Running 110 Amp System on Solar
Question: We have just purchased a Destination Trailer that runs on a 110 amp system. We do not have power where we camp. Can we run a 110 amp system on solar?
Answer: You bring up a good question about the use of solar power, but we will need to think through the possibilities of what is possible vs what is reasonable.
The problem with solar power is the initial cost of the solar equipment. While it is possible to build a solar power system to run appliances like a/c’s, microwaves, water heaters, hairdryers and furnaces, the cost to collect and store all that free energy goes up with amount of energy required.
For example, 8 years ago we purchased a solar power system for our RV, to keep the batteries from being run down while storing it for a few months and to allow us to camp without hookups for extended periods of time. The cost for equipment and installation was close to $2000 dollars. For that amount of money we got 2 solar panels, one for each battery, and a special charge controller that was state of the art at that time.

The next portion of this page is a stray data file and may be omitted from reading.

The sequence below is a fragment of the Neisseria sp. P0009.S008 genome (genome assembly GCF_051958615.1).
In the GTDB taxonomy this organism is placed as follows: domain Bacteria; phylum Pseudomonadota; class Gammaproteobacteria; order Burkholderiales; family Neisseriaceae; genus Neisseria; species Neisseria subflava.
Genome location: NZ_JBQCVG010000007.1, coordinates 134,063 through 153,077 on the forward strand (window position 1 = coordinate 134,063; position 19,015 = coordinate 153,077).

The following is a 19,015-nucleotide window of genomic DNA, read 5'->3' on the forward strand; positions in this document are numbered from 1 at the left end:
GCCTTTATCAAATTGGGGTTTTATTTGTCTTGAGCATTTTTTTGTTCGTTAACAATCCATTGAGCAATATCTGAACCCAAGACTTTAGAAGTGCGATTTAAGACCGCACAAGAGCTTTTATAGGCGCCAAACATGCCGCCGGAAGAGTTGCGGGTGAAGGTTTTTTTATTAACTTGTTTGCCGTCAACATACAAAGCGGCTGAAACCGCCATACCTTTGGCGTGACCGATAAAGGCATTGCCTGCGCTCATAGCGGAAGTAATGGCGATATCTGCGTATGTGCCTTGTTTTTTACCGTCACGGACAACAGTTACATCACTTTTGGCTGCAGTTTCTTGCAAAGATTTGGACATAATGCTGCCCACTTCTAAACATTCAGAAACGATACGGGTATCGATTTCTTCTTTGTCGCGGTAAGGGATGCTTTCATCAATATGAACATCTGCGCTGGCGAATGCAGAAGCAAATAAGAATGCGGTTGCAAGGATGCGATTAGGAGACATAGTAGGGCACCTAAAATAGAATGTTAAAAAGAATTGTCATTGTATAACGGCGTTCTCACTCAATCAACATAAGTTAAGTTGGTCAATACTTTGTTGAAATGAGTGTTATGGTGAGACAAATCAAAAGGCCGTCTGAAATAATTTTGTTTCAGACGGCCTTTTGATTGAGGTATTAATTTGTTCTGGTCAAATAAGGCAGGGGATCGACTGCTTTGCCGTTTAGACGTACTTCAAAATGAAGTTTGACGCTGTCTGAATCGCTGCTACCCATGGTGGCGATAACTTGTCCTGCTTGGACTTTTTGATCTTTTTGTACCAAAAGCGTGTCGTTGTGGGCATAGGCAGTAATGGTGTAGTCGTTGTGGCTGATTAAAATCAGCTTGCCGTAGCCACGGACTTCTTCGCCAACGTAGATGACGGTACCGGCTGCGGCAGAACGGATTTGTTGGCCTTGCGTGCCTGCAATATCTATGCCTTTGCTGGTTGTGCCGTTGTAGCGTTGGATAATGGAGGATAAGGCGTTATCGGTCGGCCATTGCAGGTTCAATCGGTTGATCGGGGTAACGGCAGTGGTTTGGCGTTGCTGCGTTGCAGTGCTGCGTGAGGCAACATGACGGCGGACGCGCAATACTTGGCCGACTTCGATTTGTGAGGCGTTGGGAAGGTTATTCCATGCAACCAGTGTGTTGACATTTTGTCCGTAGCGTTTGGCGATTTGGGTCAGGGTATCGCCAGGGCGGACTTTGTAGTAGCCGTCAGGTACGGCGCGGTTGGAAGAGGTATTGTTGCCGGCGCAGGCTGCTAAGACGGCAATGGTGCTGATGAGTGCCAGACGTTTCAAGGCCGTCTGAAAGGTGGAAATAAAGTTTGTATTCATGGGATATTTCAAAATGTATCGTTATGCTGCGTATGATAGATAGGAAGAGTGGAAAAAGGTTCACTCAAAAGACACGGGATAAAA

Our solar array, inverter and battery capacity allow us about 12 hours of TV, DVR, lights, lap top and some limited us of our furnace in cold weather. However, we always watch our consumption and try never to discharge our batteries below 12.2 volts or 50% of charge.
If we want to run our microwave or air conditioners, we always start our generator. Our a/c’s and refrigerator are not wired to run off of our inverter. Our only major appliance that is wired to the inverter is the microwave but it strains when it is used on the inverter so we avoid doing that.
Unfortunately for us, most RV’s were not specially built to be used on solar power so they have not been specially insulated, nor do they have, highly efficient appliances to help control power consumption.
You may be able to run a one or two appliances on solar for short periods of time. To do this you will need the following equipment: Solar panels to collect sunlight (make sure you keep them clean and faced at the sun), a charge controller to control the energy produced by the panels, batteries to store the power, and an inverter to convert the battery power to alternating current for the a/c’s, water heater, etc..
Remember the more power you need, the larger the system and the more costly it will be.
Other input welcome.